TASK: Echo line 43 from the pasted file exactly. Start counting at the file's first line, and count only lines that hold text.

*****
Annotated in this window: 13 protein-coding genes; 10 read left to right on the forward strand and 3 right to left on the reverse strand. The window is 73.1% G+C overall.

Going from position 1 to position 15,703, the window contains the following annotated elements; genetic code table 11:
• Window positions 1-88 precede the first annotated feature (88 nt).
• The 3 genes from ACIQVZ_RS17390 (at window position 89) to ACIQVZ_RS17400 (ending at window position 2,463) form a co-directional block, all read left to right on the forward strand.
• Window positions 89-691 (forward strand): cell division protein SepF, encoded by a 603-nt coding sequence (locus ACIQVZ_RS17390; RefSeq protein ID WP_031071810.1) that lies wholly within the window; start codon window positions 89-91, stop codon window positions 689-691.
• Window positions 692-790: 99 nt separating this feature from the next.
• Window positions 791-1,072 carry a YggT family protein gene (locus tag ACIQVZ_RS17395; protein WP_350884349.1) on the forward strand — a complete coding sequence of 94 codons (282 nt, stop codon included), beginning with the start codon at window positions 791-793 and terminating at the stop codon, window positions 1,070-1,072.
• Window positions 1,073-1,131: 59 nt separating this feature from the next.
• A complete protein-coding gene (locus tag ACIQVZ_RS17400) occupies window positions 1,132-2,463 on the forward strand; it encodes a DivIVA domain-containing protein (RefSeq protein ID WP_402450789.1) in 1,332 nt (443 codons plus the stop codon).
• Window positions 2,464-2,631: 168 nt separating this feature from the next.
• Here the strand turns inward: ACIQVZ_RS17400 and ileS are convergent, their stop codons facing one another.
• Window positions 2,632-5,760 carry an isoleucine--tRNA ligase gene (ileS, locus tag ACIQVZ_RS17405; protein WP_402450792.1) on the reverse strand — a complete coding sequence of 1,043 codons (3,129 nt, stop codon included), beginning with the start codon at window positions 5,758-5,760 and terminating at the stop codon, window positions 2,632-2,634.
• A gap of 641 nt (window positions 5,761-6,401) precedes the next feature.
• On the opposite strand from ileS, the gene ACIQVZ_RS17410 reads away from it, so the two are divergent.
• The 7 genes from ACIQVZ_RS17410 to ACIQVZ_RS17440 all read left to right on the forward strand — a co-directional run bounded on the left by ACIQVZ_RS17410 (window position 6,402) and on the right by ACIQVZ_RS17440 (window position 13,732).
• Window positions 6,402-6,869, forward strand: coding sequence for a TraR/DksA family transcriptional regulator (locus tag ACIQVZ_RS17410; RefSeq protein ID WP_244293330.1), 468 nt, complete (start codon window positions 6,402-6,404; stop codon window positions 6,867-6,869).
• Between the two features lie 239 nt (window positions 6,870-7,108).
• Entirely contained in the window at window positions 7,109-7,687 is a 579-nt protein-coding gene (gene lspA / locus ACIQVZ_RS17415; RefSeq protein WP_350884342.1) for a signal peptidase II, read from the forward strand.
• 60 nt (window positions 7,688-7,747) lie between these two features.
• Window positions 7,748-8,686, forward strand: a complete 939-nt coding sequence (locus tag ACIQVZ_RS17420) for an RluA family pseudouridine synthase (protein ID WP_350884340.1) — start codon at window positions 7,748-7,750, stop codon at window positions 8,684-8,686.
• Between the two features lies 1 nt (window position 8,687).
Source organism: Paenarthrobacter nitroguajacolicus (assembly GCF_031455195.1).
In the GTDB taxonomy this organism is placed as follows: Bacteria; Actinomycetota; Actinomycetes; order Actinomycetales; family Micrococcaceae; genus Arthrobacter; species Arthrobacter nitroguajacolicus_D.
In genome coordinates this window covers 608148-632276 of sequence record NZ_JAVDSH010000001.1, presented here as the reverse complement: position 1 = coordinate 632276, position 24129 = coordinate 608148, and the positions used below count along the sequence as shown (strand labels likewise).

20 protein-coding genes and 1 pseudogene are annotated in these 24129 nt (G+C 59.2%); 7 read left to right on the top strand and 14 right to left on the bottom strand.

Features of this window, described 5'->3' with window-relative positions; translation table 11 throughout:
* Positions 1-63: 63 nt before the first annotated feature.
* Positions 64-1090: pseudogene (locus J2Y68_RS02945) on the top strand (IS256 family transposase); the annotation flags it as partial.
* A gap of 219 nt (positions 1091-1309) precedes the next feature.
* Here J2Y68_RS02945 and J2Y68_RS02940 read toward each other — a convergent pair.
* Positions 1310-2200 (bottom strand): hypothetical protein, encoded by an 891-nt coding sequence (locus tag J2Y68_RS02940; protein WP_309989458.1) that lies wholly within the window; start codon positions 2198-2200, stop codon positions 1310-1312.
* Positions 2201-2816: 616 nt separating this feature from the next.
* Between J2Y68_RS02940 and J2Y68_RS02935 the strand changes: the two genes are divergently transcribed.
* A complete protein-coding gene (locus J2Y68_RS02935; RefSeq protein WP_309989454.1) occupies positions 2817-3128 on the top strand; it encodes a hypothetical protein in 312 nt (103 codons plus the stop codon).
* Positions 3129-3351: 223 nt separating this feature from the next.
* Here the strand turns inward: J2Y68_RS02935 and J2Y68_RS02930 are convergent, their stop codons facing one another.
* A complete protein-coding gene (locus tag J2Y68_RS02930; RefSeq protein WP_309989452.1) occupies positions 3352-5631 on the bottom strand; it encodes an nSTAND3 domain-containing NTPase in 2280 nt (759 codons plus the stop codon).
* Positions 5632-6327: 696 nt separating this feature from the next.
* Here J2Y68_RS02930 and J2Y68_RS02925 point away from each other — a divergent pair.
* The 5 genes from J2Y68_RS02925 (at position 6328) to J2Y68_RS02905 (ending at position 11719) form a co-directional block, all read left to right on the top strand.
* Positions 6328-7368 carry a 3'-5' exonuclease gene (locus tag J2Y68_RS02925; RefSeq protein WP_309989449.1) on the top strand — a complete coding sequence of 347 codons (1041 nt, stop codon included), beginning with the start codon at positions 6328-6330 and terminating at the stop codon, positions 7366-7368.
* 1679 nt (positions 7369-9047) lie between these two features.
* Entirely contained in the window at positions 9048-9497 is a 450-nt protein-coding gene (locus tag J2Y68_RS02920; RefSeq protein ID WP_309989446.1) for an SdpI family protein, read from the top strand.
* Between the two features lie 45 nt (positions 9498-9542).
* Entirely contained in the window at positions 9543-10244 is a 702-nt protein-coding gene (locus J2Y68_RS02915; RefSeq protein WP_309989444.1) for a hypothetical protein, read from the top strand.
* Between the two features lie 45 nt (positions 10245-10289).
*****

* Entirely contained in the window at positions 9048-9497 is a 450-nt protein-coding gene (locus tag J2Y68_RS02920; RefSeq protein ID WP_309989446.1) for an SdpI family protein, read from the top strand.